Context: As Indonesia is establishing itself as middle-income country, the demand for technical and vocational skills is increasing rapidly. Often the qualifications gained at vocational training institutions do not match the real needs of the labour market and, as a result, graduates do not possess the skills they need to find decent employment. This gap between the skills supplied and the demands of the labour market contributes to severe youth unemployment, which in Indonesia is more than three times higher than the overall level of unemployment.
Implementation of programme/ initiative: Sustainable Economic Development through Technical and Vocational Education and Training (SED-TVET) was commissioned by the German Federal Ministry for Economic Cooperation and Development (BMZ) and it is being implemented by the Deutsche Gesellschaft für Internationale Zusammenarbeit (GIZ) on behalf of BMZ in cooperation with the Indonesian Education, Industry and Manpower Ministries. The programme activities take place in vocational institutes in the provinces of West and Central Java, Yogyakarta, South Sulawesi and East Kalimantan. The primary aim of the programme is to increase the cooperation of the business sector with TVET institutions in designing and implementing vocational education and training. This is achieved through the improvement of management and teaching capacities of TVET institutions, increased cooperation with the private sector, the implementation and monitoring of TVET regulations and quality assurance and certification in selected sectors.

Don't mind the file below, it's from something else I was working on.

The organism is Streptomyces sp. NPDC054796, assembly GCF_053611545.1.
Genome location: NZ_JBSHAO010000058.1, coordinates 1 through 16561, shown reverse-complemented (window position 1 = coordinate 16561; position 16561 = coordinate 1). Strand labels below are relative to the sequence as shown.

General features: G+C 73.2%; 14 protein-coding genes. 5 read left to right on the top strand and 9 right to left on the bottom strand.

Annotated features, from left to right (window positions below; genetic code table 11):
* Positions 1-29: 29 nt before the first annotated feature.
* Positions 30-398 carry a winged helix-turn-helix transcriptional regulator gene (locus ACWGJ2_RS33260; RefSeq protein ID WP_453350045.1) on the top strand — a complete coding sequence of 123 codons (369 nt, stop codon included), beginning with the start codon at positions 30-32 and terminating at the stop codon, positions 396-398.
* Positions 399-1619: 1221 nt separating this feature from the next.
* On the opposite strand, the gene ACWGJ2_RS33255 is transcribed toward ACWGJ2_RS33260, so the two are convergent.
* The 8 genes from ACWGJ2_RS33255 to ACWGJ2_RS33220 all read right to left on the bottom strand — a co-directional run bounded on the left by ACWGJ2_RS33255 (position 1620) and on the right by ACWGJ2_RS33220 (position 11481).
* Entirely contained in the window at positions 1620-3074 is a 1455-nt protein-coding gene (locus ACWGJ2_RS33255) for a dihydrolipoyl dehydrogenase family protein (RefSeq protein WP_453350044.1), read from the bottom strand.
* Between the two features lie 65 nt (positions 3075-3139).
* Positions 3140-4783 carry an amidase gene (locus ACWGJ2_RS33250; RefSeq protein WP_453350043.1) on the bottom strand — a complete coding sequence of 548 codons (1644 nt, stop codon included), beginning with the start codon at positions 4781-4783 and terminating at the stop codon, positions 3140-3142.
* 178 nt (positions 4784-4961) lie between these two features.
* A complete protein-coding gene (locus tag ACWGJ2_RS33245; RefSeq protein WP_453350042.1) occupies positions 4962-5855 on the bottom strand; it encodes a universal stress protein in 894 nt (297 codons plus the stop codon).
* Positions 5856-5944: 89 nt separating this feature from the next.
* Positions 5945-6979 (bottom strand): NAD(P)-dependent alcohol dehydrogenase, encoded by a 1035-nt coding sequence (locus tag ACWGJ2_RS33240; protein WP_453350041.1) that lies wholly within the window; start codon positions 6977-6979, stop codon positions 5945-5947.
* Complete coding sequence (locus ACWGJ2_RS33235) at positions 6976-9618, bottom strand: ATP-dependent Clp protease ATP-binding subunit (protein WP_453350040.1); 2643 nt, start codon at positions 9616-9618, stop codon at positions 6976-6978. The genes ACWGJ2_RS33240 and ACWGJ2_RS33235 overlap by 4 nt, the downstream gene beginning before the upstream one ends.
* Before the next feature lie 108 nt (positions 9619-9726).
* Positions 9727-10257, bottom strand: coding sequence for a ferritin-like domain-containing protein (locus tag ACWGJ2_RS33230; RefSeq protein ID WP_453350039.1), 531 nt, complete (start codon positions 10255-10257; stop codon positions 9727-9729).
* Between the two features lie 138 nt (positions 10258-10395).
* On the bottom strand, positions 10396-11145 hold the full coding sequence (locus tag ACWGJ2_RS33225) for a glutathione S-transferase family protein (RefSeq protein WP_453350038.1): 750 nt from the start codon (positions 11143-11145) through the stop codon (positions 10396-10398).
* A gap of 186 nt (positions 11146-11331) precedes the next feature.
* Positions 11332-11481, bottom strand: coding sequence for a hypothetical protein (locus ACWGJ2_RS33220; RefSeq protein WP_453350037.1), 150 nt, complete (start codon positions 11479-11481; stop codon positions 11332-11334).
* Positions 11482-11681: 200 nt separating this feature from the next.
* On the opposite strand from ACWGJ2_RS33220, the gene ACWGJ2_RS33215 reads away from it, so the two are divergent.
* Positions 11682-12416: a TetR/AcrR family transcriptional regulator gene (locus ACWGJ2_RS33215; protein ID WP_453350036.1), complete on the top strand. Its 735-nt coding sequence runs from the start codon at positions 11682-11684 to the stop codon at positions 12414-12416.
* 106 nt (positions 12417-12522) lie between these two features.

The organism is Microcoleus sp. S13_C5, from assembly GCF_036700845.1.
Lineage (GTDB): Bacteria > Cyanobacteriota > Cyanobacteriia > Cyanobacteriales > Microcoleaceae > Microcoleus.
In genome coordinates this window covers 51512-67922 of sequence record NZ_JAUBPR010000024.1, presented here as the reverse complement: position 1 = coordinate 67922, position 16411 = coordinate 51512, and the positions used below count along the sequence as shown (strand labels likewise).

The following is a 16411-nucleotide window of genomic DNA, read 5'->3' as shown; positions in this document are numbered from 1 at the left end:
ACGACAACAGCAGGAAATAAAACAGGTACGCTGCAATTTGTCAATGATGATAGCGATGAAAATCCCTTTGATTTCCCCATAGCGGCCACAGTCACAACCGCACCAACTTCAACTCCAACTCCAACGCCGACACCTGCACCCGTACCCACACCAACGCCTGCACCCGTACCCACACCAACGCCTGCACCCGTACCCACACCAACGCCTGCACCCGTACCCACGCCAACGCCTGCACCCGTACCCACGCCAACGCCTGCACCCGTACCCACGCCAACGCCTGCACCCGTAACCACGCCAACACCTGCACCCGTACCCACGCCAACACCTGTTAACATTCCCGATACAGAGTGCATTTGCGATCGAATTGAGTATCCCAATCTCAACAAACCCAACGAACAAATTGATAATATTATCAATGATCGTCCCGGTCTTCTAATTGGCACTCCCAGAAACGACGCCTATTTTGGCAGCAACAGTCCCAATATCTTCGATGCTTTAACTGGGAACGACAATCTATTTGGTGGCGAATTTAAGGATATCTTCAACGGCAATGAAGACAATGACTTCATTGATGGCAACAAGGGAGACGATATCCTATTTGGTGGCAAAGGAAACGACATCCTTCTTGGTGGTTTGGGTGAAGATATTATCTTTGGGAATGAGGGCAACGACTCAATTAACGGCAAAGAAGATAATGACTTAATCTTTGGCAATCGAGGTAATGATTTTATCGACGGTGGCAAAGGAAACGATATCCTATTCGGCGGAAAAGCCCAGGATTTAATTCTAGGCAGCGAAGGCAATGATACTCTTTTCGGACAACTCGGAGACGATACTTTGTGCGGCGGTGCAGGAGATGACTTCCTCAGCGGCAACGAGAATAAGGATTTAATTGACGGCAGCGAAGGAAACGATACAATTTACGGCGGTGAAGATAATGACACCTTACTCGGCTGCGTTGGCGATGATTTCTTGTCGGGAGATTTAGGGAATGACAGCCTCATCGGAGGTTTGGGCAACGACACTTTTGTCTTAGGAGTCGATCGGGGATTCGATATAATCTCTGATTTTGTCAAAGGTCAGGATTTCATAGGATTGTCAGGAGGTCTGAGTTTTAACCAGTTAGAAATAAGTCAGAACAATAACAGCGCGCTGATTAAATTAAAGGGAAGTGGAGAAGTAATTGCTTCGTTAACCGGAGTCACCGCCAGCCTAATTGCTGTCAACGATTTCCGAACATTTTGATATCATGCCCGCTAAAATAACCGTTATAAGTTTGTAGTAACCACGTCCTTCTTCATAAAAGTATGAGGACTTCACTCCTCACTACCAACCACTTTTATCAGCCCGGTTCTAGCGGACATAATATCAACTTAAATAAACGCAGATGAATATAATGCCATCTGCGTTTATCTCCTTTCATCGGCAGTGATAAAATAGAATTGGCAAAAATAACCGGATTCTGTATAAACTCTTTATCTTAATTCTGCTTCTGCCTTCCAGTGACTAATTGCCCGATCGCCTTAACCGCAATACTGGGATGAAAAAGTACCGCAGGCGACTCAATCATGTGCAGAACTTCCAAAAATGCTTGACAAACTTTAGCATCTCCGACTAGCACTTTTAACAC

Main challenges: The main challenge faced at the beginning of the programme was the low level of education infrastructure and absence of linkages with the private sector. This obstacle was overcome in part through the investments made by the KfW (Kreditanstalt für Wiederaufbau) Development Bank which facilitated the infrastructure upgrades of 23 training institutes.
Results achieved: Since the implementation of the programme in 2010, the quality of teaching has improved for approximately 8,400 students each year and the graduates of these schools also receive access to career guidance and job placement. The programme has strengthened the capacity of its Indonesian partners to assess legislation and regulations in the field of TVET and subsequently draft improved versions. Employers have actively been involved in incorporating modern occupational standards into vocational qualifications, which aids in making the programmes more relevant. Similarly, employers have worked together with schools to help shape vocational training courses that more closely match labour market demands.
Moving Forward: The programme is currently still underway and will end in 2017. After the end of the programme, GIZ expects all the Indonesian institutions it collaborated with will be able to replicate the same systems of vocational training and cooperation with the private sector in many other parts of Indonesia.
Replicability: Developing partnerships between schools and industry provides mutual benefits for all stakeholders involved, including students, trainees, companies and communities. This good practice also highlights the importance of financial support in order to make important hardware upgrades to education and training facilities.
Date: November 8, 2016